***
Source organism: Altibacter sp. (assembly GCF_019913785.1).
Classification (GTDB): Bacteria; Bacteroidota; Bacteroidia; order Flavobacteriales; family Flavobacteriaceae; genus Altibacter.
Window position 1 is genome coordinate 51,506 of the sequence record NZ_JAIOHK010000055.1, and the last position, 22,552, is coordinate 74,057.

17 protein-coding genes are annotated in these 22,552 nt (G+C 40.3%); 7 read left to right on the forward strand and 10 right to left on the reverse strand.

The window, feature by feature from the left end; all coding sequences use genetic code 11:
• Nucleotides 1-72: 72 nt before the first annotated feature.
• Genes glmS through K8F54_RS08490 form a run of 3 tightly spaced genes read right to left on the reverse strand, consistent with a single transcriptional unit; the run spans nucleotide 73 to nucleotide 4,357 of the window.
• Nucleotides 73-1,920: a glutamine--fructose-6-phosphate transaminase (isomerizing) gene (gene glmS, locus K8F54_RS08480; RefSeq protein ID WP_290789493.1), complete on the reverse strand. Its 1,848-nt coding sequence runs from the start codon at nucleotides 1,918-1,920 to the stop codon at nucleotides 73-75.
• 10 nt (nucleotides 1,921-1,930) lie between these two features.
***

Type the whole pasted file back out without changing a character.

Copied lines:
Source organism: Altibacter sp. (assembly GCF_019913785.1).
Classification (GTDB): Bacteria; Bacteroidota; Bacteroidia; order Flavobacteriales; family Flavobacteriaceae; genus Altibacter.
Window position 1 is genome coordinate 51,506 of the sequence record NZ_JAIOHK010000055.1, and the last position, 22,552, is coordinate 74,057.

17 protein-coding genes are annotated in these 22,552 nt (G+C 40.3%); 7 read left to right on the forward strand and 10 right to left on the reverse strand.

The window, feature by feature from the left end; all coding sequences use genetic code 11:
• Nucleotides 1-72: 72 nt before the first annotated feature.
• Genes glmS through K8F54_RS08490 form a run of 3 tightly spaced genes read right to left on the reverse strand, consistent with a single transcriptional unit; the run spans nucleotide 73 to nucleotide 4,357 of the window.
• Nucleotides 73-1,920: a glutamine--fructose-6-phosphate transaminase (isomerizing) gene (gene glmS, locus K8F54_RS08480; RefSeq protein ID WP_290789493.1), complete on the reverse strand. Its 1,848-nt coding sequence runs from the start codon at nucleotides 1,918-1,920 to the stop codon at nucleotides 73-75.
• 10 nt (nucleotides 1,921-1,930) lie between these two features.